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About Endodontics

What is endodontic treatment?

Endodontic treatment is commonly referred to as a “root canal.” The root canal is actually the space within the tooth which contains the soft tissue, known as the pulp, which is composed of nerves, blood vessels, and fibrous tissue. Slide 1 The pulp tissue is necessary for the tooth’s development and eruption, but once the tooth is mature, the tooth can survive without the pulp.

Endodontic treatment or root canal treatment involves removal of the diseased pulp tissue and cleansing and filling of the root canal space. The tooth is then restored by the general dentist with a crown or other restoration and can resume normal function.

When is endodontic treatment needed?

Endodontic treatment is necessary when the pulp becomes inflamed or infected. There can be many causes of disease in the pulp such as deep decay, trauma to the tooth, repeated dental procedures on a tooth, or a crack or fracture of a tooth. If pulp inflammation or infection is not treated, it will cause pain and formation of an abscess.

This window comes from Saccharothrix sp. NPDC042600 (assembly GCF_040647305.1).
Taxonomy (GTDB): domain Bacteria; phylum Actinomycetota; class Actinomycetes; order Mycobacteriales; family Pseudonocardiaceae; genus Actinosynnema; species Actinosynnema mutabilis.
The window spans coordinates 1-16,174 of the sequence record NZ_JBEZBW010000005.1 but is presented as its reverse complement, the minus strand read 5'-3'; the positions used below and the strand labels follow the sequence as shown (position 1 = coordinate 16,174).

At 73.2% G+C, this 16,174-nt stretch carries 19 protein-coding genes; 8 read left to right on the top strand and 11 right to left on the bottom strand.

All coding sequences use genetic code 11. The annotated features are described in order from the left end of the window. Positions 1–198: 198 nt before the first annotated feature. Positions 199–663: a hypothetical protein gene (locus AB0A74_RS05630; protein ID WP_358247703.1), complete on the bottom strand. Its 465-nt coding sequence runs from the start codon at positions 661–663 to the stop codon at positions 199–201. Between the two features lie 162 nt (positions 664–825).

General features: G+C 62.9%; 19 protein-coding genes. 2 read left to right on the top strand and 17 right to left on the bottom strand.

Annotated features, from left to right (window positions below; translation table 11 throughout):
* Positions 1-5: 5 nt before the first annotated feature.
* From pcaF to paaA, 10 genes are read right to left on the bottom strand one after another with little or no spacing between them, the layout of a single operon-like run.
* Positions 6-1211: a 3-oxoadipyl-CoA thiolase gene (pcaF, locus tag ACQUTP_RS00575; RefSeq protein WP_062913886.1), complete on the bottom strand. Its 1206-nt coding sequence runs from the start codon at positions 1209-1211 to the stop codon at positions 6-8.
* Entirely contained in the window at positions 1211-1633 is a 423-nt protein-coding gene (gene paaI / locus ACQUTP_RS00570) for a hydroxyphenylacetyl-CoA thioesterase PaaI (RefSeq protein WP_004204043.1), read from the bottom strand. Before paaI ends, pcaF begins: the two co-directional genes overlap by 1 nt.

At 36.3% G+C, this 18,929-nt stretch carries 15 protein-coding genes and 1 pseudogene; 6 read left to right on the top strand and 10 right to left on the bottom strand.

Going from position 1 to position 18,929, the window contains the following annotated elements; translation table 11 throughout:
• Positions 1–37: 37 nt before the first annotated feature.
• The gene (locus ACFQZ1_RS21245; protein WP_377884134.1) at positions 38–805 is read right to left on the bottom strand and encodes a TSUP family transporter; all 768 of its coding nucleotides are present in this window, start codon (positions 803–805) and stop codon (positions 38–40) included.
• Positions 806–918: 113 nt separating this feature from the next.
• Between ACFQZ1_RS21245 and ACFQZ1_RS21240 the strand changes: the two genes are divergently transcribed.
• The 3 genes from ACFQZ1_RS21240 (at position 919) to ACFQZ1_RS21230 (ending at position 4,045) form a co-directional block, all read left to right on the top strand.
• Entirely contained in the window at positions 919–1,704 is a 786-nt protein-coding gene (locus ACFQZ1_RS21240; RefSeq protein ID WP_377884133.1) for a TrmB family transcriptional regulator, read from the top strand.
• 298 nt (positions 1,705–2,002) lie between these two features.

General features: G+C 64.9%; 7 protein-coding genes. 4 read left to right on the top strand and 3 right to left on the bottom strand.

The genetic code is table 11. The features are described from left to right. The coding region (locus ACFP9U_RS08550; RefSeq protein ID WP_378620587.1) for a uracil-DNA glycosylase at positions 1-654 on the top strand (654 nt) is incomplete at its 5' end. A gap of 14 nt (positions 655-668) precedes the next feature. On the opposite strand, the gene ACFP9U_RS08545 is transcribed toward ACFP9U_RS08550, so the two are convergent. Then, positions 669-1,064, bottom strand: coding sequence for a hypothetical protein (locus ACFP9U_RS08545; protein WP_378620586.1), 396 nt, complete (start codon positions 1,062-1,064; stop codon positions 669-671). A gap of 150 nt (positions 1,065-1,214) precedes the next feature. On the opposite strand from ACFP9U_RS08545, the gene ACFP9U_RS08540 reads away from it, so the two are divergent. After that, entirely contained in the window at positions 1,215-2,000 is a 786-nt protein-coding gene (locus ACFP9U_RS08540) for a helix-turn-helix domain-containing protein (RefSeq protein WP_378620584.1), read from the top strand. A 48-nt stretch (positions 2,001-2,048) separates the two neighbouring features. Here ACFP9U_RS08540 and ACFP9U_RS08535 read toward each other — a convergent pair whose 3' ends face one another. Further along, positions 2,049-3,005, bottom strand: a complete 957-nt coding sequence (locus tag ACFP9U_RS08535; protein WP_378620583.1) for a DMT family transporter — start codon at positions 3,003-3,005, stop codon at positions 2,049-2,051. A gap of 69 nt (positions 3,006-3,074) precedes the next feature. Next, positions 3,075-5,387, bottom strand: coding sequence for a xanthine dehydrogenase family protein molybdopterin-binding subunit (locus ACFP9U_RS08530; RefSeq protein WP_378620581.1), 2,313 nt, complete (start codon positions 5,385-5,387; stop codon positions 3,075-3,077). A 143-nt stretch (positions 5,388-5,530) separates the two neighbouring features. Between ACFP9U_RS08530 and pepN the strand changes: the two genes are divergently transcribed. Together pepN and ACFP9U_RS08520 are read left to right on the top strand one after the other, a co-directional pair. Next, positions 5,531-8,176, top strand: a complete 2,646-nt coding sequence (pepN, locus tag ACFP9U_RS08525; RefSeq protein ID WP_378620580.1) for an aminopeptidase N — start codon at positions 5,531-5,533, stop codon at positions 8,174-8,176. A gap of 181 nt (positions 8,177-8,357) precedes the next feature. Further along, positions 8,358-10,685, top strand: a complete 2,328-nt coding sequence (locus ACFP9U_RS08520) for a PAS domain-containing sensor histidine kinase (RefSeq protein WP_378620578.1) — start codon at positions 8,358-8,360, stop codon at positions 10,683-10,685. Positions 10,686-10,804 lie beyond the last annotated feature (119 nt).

What are the signs and symptoms of pulp inflammation or infection?

The most common signs of pulp disease are spontaneous pain, pain to biting pressure, and prolonged sensitivity to hot or cold. There may also be swelling of the gum tissue or jawbone and tenderness of the gums. Sometimes, especially with traumatic injuries, the tooth may be discolored. In many cases, there is no pain and your dentist will identify the problem through diagnostic content_containering or routine x-rays.

Who performs endodontic treatment?

All dentists receive some training in endodontic treatment in dental school. Endodontists are dentists with additional advanced specialty training, completing two or three year programs accredited by the American Dental Association, following dental school.

Endodontists perform only endodontic procedures in their specialty practices. In addition to routine procedures, they may perform very difficult and complex procedures which may include endodontic surgery. Approximately one-fourth of endodontists have gone on to successfully complete rigorous certification examinations and are certified as Diplomates of the American Board of Endodontics.